• Why kids quit sports, Rogers S, Active for Life, (9 April 2014). In many countries, such as the United States, Canada and Australia, the number of children who sign up each year for team sports and then quit after a year or two can be substantial. Australian research offers these insights into why kids quit sports: (1) they’re not having fun; (2) they feel awkward because they lack physical literacy; (3) their parents become too enthusiastic, to the point of becoming obnoxious; and (4) they dread the post-game analysis by parents.

Research iconResearch

  • Athletes' perception of parental support and its influence on sports accomplishments: A retrospective study, Siekańska M, Human Movement, Volume 13(4), (2012). This study looked at family environmental factors and their affect upon different levels of sport accomplishment; low, medium or high. The study concluded that from a practical perspective, the family environment may be the most important social dimensions affecting a young athlete. These conclusions were presented from the analysis:
    • Significantly more high achievers came from a ‘child oriented’ family environment.
    • Compared to low achievers, high achievers perceived their parents as more involved in their own sport participation and in sports in general.
    • From the perspective of a parent, it is difficult to recognise the subtle and thin line between supporting and pressuring a child.
    • As coaches are ‘task leaders’ and parents serve to provide ‘socio-emotional leadership’, the interaction between coach and parents is important to an athlete’s success. Increased coach-parent cooperation that includes open communication was seen as beneficial. 
  • During play, the break, and the drive home: the meaning of parental verbal behaviour in youth sport, Elliott S and Drummond M, Leisure Studies, (28 October 2016). Problematic behaviours by parents involved in youth sports generally focuses on the frequency and nature of verbal criticism, swearing and verbal abuse. There is a current lack of understanding surrounding the social significance (or lack thereof) of parental comments, criticisms and abuse in the context of youth sport. This paper reports on a study which sought to generate a greater understanding of parental involvement in the junior Australian Football experience. Interviews and focus groups were conducted with both parents and youth participants (N = 86) currently involved in a competitive Australian football season. The findings reveal how parents and youth attribute different social meaning to parental verbal behaviour during play, during the breaks, and on the drive home. While youth appear to experience parental verbal behaviour in polarising ways (good or bad), parents rationalise their own verbal behaviour and in doing so, contribute to a broader social perception of sport parenting behaviour.
  • The effects of adult involvement on children participating in organised team sports (PDF  - 1.4 MB), Walters S, Schluter P, Thomson R and Payne D, Auckland University of Technology (2011). This study focuses on adult behavior at children’s organised sporting events and examines their effects.
  • “Finding perspective: influencing children’s initial and ongoing participation as a contemporary sport-parent”, Elliott S and Drummond M, Proceedings of the 28th ACHPER International Conference, Melbourne 2013, pp. 38-45. The concept of sport-parenting has been a focus of academic research, yet few studies from an Australian perspective have contributed to this discussion. This paper reports on a series of focus group discussions and individual interviews with 102 parents, children, and coaches involved in junior Australian Football from metropolitan, regional and remote areas of South Australia. The participants provided important perspectives on the challenges facing the contemporary sport-parent, and how best to optimise parental involvement in children’s sport, given that parents play a crucial role in the overall sport experience of their children. Three recurrent themes are discussed – home practice, coercive participation, and sacrifice. The findings indicate that most children navigated their way into a junior Australian Football programs as a result of engaging in home practices with their parents, demonstrating the potentially positive role of parents in the early years. Coercive parental behaviours were also identified as crucial in promoting continuation. Indeed, children confessed that coercion was not necessarily a negative aspect of sport parenting, but rather important in promoting and encouraging physically active behaviours. However, coerced participation may be problematic under circumstances where children are negatively pressured into sport and physical activity. Finally, the notion of sacrifice was found to be an enabling factor that encouraged opportunities for sport participation. Although time commitments are an inevitable aspect of sport involvement, this study suggests the significance of parental sacrifices in promoting participation by their children.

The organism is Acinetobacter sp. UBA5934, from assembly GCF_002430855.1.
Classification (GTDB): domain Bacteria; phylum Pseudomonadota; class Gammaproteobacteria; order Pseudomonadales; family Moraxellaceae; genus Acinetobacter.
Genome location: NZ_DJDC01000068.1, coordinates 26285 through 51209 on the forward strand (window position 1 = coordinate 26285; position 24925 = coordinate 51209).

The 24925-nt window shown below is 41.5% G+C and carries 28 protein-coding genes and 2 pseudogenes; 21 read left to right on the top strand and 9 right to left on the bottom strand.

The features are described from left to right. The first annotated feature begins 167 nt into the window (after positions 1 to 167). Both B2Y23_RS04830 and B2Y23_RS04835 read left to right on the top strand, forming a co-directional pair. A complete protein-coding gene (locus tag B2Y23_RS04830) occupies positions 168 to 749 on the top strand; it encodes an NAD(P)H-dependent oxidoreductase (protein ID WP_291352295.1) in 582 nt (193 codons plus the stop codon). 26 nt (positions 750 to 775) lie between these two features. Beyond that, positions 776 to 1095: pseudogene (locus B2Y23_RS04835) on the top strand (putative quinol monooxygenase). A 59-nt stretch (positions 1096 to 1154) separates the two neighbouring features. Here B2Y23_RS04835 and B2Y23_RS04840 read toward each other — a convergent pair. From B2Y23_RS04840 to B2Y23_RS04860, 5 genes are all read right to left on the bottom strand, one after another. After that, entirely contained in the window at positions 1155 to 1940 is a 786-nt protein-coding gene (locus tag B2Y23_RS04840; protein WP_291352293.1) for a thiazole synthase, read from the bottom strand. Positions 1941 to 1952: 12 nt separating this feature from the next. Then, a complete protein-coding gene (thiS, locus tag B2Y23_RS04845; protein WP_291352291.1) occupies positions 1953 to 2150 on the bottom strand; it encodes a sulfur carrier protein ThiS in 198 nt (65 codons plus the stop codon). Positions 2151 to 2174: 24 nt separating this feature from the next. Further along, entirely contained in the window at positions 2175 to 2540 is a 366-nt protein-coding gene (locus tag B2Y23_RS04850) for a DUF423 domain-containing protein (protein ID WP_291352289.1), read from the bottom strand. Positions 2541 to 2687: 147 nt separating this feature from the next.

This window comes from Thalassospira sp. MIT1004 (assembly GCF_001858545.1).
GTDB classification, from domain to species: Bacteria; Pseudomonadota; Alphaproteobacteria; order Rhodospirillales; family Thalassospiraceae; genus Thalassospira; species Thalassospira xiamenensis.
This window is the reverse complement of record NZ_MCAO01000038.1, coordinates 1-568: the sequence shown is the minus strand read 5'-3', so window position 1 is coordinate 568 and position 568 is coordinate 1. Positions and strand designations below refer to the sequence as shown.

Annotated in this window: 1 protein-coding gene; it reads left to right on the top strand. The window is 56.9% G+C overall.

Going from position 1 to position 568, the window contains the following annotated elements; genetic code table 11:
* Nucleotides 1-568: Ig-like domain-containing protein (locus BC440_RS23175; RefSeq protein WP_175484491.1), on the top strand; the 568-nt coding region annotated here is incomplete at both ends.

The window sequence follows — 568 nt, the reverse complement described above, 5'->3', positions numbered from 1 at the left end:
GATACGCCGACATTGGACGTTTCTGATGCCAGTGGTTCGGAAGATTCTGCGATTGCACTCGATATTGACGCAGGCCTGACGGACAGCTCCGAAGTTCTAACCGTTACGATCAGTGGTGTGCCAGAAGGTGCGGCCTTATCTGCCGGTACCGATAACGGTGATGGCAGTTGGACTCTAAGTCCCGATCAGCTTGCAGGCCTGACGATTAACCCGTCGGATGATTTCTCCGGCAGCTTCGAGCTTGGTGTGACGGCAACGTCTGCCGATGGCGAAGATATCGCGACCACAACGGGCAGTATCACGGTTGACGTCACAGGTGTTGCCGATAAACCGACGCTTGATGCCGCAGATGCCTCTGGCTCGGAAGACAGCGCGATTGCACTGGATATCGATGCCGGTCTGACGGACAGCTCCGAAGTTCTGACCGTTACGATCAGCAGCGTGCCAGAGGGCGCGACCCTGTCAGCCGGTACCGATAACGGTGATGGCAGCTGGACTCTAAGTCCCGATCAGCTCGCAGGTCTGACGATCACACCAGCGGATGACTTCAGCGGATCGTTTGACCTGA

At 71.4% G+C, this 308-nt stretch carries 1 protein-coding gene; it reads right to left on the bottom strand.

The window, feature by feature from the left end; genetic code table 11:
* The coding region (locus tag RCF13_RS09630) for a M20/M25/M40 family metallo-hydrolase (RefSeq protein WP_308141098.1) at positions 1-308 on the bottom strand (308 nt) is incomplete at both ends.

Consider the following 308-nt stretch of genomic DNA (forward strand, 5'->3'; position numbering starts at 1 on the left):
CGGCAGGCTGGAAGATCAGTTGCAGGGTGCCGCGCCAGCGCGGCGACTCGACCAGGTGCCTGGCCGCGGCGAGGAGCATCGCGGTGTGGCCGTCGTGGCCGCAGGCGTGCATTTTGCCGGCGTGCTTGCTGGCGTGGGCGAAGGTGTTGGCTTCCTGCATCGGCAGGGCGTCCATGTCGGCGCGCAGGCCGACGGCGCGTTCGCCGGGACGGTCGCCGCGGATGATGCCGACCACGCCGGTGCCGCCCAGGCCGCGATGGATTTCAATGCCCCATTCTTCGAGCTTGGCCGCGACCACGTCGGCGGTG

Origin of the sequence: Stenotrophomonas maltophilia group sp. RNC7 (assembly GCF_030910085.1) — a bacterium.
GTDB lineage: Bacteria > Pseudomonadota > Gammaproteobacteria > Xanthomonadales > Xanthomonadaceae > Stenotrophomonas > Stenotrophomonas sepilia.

• The importance of parents’ behavior in their children’s enjoyment and amotivation in sports, Sanchez-Miguel P, Leo F, Samcjez-Oliva D, Amado D and Garcia-Calvo T, Journal of Human Kinetics, Volume 36 (2013). Socialization into sport and physical activity can be considered a modeling process in which family members are powerful role models. This research examined the relationship between parents’ behaviour and their children’s (mean age 12.4 years) enjoyment or amotivation toward their sporting experience. Results showed a positive relationship between parental support and players’ enjoyment. Those players who perceived more pressure from their parents were amotivated (i.e. the child showed a negative or unsatisfactory perception of their experience). These results support the observation that positive parental participation can promote a child’s enjoyment for sport.